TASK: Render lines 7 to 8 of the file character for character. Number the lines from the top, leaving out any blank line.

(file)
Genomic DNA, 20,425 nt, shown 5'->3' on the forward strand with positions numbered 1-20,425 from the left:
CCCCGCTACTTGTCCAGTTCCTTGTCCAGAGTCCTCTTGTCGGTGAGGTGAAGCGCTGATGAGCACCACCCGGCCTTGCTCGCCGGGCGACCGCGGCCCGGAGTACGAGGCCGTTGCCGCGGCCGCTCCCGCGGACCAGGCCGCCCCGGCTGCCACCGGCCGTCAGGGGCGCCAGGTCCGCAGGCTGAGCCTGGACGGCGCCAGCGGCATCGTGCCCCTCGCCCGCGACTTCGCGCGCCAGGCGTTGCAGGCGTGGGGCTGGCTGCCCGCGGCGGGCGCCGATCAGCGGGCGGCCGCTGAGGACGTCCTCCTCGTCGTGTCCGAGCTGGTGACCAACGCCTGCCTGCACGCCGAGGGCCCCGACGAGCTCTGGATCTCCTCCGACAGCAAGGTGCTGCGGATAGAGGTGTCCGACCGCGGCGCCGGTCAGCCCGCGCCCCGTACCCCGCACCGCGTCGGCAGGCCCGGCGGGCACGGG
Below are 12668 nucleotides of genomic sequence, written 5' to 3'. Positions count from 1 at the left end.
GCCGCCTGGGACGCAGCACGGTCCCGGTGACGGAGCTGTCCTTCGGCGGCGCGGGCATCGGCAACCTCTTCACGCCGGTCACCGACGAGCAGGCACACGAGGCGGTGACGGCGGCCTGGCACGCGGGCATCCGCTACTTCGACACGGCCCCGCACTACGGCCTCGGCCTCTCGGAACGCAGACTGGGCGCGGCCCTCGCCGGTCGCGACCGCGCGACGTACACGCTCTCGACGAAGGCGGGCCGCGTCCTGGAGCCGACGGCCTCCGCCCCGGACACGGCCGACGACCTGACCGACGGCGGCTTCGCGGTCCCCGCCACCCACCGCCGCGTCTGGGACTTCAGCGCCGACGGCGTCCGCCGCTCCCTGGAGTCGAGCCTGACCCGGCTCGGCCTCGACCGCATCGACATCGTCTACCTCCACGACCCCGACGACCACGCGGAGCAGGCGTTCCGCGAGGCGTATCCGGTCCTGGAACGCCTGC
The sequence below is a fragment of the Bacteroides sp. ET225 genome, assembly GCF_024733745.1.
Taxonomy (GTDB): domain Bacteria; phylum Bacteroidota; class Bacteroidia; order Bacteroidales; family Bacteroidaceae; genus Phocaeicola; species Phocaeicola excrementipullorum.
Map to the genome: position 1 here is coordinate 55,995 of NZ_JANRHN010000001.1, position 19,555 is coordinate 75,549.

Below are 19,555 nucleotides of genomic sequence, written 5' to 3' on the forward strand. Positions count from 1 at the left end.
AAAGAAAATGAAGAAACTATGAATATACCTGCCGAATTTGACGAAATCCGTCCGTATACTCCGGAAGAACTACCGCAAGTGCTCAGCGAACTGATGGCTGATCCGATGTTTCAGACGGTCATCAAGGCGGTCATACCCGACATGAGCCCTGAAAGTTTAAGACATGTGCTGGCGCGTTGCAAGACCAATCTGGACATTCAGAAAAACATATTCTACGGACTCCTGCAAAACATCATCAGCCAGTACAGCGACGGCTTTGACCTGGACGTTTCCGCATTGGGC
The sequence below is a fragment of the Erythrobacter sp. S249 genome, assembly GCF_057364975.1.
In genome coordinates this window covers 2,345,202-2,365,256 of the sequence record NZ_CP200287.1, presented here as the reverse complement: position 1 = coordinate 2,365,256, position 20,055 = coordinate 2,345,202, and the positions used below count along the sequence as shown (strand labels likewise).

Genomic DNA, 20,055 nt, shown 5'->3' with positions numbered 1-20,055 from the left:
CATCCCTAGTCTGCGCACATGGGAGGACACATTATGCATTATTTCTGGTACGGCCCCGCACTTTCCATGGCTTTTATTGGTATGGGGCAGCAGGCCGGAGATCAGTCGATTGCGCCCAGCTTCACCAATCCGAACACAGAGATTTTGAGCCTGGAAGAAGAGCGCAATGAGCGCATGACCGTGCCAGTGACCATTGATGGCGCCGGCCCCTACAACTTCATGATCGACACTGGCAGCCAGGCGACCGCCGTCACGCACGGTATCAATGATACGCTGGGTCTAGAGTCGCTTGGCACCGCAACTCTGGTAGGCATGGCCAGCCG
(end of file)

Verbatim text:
Map to the genome: position 1 here is coordinate 55,995 of NZ_JANRHN010000001.1, position 19,555 is coordinate 75,549.

Below are 19,555 nucleotides of genomic sequence, written 5' to 3' on the forward strand. Positions count from 1 at the left end.